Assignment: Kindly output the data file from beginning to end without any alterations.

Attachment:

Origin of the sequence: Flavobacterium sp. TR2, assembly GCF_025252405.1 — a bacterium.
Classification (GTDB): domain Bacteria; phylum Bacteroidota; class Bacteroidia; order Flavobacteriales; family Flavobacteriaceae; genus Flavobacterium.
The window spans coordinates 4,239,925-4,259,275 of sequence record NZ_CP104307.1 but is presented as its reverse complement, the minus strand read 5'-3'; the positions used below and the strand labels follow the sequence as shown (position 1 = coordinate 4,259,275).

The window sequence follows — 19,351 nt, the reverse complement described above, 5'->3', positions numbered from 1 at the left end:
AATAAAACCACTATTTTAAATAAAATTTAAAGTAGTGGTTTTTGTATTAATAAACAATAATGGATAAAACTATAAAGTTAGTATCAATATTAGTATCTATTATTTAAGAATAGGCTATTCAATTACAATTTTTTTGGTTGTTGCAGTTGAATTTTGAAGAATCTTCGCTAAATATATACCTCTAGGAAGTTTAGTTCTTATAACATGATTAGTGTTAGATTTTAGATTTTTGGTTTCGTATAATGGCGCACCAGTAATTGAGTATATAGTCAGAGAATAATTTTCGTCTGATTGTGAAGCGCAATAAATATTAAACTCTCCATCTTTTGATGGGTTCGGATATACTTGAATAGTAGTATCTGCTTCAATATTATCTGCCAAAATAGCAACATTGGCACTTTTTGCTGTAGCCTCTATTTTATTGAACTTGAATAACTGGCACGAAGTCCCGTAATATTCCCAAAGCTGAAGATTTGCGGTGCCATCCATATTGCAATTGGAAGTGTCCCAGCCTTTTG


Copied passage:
Origin of the sequence: Flavobacterium sp. TR2, assembly GCF_025252405.1 — a bacterium.
Classification (GTDB): domain Bacteria; phylum Bacteroidota; class Bacteroidia; order Flavobacteriales; family Flavobacteriaceae; genus Flavobacterium.
The window spans coordinates 4,239,925-4,259,275 of sequence record NZ_CP104307.1 but is presented as its reverse complement, the minus strand read 5'-3'; the positions used below and the strand labels follow the sequence as shown (position 1 = coordinate 4,259,275).

The window sequence follows — 19,351 nt, the reverse complement described above, 5'->3', positions numbered from 1 at the left end:
AATAAAACCACTATTTTAAATAAAATTTAAAGTAGTGGTTTTTGTATTAATAAACAATAATGGATAAAACTATAAAGTTAGTATCAATATTAGTATCTATTATTTAAGAATAGGCTATTCAATTACAATTTTTTTGGTTGTTGCAGTTGAATTTTGAAGAATCTTCGCTAAATATATACCTCTAGGAAGTTTAGTTCTTATAACATGATTAGTGTTAGATTTTAGATTTTTGGTTTCGTATAATGGCGCACCAGTAATTGAGTATATAGTCAGAGAATAATTTTCGTCTGATTGTGAAGCGCAATAAATATTAAACTCTCCATCTTTTGATGGGTTCGGATATACTTGAATAGTAGTATCTGCTTCAATATTATCTGCCAAAATAGCAACATTGGCACTTTTTGCTGTAGCCTCTATTTTATTGAACTTGAATAACTGGCACGAAGTCCCGTAATATTCCCAAAGCTGAAGATTTGCGGTGCCATCCATATTGCAATTGGAAGTGTCCCAGCCTTTTG